The hardest part of any good story is the ending. Whether you’re writing, reading, or listening to a tale of adventures gone by, finishing the story leaves you with the feeling that there should have been so much more. I remember reading the Inheretence series by Christopher Paolini and being utterly devastated when I read that last page and knew there would be no more to Eragon and his story. When I started playing RPGs and really becoming invested in the story, I had a similar feeling at the end of every major arc. There could have been so much more!

With this feeling in mind, I try my hardest to give all of my stories, in a game or otherwise, a definitive and complete ending. The easiest way, I find, to accomplish this is by keeping the story simple and straightforward rather than weaving in complex subplots at every available point. The major negative there is that this method severely limits the length that a story can go before becoming repetitive and boring. This method, thankfully and fairly obviously, is not the only way to tell a story with a definitive ending.

Whenever I think of a story with a satisfying end, my mind drifts to Lord of the Rings and the conclusion of the main three novels/films. While the films and movies have some different details about their ends (see Saruman’s invasion if the Shire) they essentially come to the same conclusion. All of the characters have grown from their experiences and choose to live a life of happiness and wholesomeness, even if that takes them away from home. The characters that teased romance previously find love, the warriors can lay down their weapons, and the darkness is thwarted for the rest of the age. Honestly, I cannot think of anything in that ending that lacks meaning or a proper explaination. The plot is tied up with a nice little bow and I walk away feeling satisfied that the story has been told in it’s fullest (or at least as close as I’ve ever seen).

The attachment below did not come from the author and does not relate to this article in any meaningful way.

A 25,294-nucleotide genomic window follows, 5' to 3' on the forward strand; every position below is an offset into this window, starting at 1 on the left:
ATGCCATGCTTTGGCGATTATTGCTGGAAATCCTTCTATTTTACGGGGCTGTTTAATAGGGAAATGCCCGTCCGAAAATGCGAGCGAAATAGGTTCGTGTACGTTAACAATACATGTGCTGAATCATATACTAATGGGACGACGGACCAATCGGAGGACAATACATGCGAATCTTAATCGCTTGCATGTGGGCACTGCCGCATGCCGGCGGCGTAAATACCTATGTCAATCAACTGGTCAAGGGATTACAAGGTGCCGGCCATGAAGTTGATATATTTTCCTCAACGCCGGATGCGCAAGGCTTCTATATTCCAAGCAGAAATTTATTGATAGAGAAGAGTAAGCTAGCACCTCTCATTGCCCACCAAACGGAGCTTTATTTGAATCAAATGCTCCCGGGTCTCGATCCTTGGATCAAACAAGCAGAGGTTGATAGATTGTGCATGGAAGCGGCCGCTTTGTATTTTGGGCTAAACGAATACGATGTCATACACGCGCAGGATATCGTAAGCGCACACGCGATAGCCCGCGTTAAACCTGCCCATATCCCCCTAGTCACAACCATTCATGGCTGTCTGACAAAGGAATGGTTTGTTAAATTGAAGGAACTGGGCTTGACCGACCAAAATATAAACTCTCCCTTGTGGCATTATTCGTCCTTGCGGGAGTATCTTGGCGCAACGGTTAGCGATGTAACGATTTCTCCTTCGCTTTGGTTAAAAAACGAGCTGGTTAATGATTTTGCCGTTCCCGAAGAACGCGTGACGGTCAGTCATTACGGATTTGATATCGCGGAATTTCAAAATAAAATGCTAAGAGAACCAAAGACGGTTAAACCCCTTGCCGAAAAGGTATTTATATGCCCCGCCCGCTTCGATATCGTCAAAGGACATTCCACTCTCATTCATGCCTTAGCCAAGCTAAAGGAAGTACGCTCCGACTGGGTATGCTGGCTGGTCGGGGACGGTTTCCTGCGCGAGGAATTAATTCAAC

This being said, Lord of the Rings had a whole bunch of twists and turns in the plot. Say what you will, but it was far from one dimensional. If nothing else, this shows that given sufficient time and care a story can be long-reaching and utterly satisfying even at the conclusion. The same can be done in an RPG. For a recent example, go check out Critical Role on Geek and Sundry. Matt Mercer crafted such a unique tale, and all of the players involved kept you invested in every single minute of the 100+, 3-5 hour episodes that aired every week.

Suffice it to say, a stylish and classy ending is not unachievable. Hard work and attention to detail are a requirement for any long-running campaign to come to a satisfying end, but it will all be worth it once the credits roll.

Thank you so much for reading! If you want to keep up to date with all of our articles, be sure to check us out on Twitter @Skunkosourous or @nblogcollective.

Some exciting news this week, as I am proud to announce that our podcast is now on iTunes! Search “npod collective” and be sure to let us know what you think! For special access to the bloopers and expanded content on those podcasts, be sure to check out our Patreon by clicking here.

Final announcement: we will be at A-Kon in Dallas, Texas starting tomorrow through Sunday the 11th, so be sure to come find us!

Thank you again for reading, and as always…


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